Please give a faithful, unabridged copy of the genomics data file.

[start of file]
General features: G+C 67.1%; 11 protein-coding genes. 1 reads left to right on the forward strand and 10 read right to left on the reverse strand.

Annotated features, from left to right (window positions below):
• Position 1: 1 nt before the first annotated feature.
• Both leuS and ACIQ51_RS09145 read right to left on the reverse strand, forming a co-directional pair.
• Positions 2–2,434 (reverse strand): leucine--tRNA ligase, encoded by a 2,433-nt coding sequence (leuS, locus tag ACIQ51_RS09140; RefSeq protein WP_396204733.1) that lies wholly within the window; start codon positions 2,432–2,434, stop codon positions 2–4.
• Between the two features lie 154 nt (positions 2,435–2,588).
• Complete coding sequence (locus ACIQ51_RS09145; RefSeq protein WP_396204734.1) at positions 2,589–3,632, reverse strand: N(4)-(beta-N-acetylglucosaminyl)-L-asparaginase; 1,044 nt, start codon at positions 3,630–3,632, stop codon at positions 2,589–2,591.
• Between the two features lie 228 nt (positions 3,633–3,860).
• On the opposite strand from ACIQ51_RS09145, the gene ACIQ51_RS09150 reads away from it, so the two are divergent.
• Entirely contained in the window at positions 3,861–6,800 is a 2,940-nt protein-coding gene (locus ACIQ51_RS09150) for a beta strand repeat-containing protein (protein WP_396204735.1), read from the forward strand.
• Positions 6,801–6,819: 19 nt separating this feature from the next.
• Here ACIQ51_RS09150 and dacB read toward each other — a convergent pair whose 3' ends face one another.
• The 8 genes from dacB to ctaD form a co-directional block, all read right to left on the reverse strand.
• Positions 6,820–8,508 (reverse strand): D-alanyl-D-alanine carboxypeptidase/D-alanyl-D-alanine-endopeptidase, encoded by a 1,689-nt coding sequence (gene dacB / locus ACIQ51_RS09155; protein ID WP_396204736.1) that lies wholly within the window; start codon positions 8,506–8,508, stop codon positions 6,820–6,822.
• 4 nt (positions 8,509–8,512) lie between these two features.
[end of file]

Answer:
General features: G+C 67.1%; 11 protein-coding genes. 1 reads left to right on the forward strand and 10 read right to left on the reverse strand.

Annotated features, from left to right (window positions below):
• Position 1: 1 nt before the first annotated feature.
• Both leuS and ACIQ51_RS09145 read right to left on the reverse strand, forming a co-directional pair.
• Positions 2–2,434 (reverse strand): leucine--tRNA ligase, encoded by a 2,433-nt coding sequence (leuS, locus tag ACIQ51_RS09140; RefSeq protein WP_396204733.1) that lies wholly within the window; start codon positions 2,432–2,434, stop codon positions 2–4.
• Between the two features lie 154 nt (positions 2,435–2,588).
• Complete coding sequence (locus ACIQ51_RS09145; RefSeq protein WP_396204734.1) at positions 2,589–3,632, reverse strand: N(4)-(beta-N-acetylglucosaminyl)-L-asparaginase; 1,044 nt, start codon at positions 3,630–3,632, stop codon at positions 2,589–2,591.
• Between the two features lie 228 nt (positions 3,633–3,860).
• On the opposite strand from ACIQ51_RS09145, the gene ACIQ51_RS09150 reads away from it, so the two are divergent.
• Entirely contained in the window at positions 3,861–6,800 is a 2,940-nt protein-coding gene (locus ACIQ51_RS09150) for a beta strand repeat-containing protein (protein WP_396204735.1), read from the forward strand.
• Positions 6,801–6,819: 19 nt separating this feature from the next.
• Here ACIQ51_RS09150 and dacB read toward each other — a convergent pair whose 3' ends face one another.
• The 8 genes from dacB to ctaD form a co-directional block, all read right to left on the reverse strand.
• Positions 6,820–8,508 (reverse strand): D-alanyl-D-alanine carboxypeptidase/D-alanyl-D-alanine-endopeptidase, encoded by a 1,689-nt coding sequence (gene dacB / locus ACIQ51_RS09155; protein ID WP_396204736.1) that lies wholly within the window; start codon positions 8,506–8,508, stop codon positions 6,820–6,822.
• 4 nt (positions 8,509–8,512) lie between these two features.